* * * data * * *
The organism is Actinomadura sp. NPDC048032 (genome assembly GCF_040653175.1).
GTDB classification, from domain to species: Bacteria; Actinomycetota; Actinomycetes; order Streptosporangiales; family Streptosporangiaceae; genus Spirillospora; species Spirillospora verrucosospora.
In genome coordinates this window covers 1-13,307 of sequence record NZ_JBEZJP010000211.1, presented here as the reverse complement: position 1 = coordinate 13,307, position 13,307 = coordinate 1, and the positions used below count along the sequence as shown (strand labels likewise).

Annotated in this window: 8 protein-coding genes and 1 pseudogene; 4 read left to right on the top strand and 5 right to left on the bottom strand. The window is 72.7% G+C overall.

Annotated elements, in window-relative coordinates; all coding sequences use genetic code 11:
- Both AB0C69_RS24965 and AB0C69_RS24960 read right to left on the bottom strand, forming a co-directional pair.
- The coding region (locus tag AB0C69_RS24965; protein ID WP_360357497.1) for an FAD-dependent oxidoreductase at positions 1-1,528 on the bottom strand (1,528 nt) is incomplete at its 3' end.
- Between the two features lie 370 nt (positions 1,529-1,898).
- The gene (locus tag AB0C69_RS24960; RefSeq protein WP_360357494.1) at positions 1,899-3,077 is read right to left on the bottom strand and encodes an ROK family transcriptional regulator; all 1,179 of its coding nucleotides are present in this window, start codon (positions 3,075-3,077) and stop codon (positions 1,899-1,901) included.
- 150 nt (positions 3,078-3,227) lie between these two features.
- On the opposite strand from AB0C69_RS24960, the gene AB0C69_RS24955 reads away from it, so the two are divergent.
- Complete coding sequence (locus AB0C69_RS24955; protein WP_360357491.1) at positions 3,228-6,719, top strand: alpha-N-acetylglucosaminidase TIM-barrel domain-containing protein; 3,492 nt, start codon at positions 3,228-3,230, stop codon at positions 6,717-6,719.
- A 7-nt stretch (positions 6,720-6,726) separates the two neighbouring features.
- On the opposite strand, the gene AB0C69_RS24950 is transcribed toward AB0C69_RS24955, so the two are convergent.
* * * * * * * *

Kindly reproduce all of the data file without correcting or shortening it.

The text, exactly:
The organism is Actinomadura sp. NPDC048032 (genome assembly GCF_040653175.1).
GTDB classification, from domain to species: Bacteria; Actinomycetota; Actinomycetes; order Streptosporangiales; family Streptosporangiaceae; genus Spirillospora; species Spirillospora verrucosospora.
In genome coordinates this window covers 1-13,307 of sequence record NZ_JBEZJP010000211.1, presented here as the reverse complement: position 1 = coordinate 13,307, position 13,307 = coordinate 1, and the positions used below count along the sequence as shown (strand labels likewise).

Annotated in this window: 8 protein-coding genes and 1 pseudogene; 4 read left to right on the top strand and 5 right to left on the bottom strand. The window is 72.7% G+C overall.

Annotated elements, in window-relative coordinates; all coding sequences use genetic code 11:
- Both AB0C69_RS24965 and AB0C69_RS24960 read right to left on the bottom strand, forming a co-directional pair.
- The coding region (locus tag AB0C69_RS24965; protein ID WP_360357497.1) for an FAD-dependent oxidoreductase at positions 1-1,528 on the bottom strand (1,528 nt) is incomplete at its 3' end.
- Between the two features lie 370 nt (positions 1,529-1,898).
- The gene (locus tag AB0C69_RS24960; RefSeq protein WP_360357494.1) at positions 1,899-3,077 is read right to left on the bottom strand and encodes an ROK family transcriptional regulator; all 1,179 of its coding nucleotides are present in this window, start codon (positions 3,075-3,077) and stop codon (positions 1,899-1,901) included.
- 150 nt (positions 3,078-3,227) lie between these two features.
- On the opposite strand from AB0C69_RS24960, the gene AB0C69_RS24955 reads away from it, so the two are divergent.
- Complete coding sequence (locus AB0C69_RS24955; protein WP_360357491.1) at positions 3,228-6,719, top strand: alpha-N-acetylglucosaminidase TIM-barrel domain-containing protein; 3,492 nt, start codon at positions 3,228-3,230, stop codon at positions 6,717-6,719.
- A 7-nt stretch (positions 6,720-6,726) separates the two neighbouring features.
- On the opposite strand, the gene AB0C69_RS24950 is transcribed toward AB0C69_RS24955, so the two are convergent.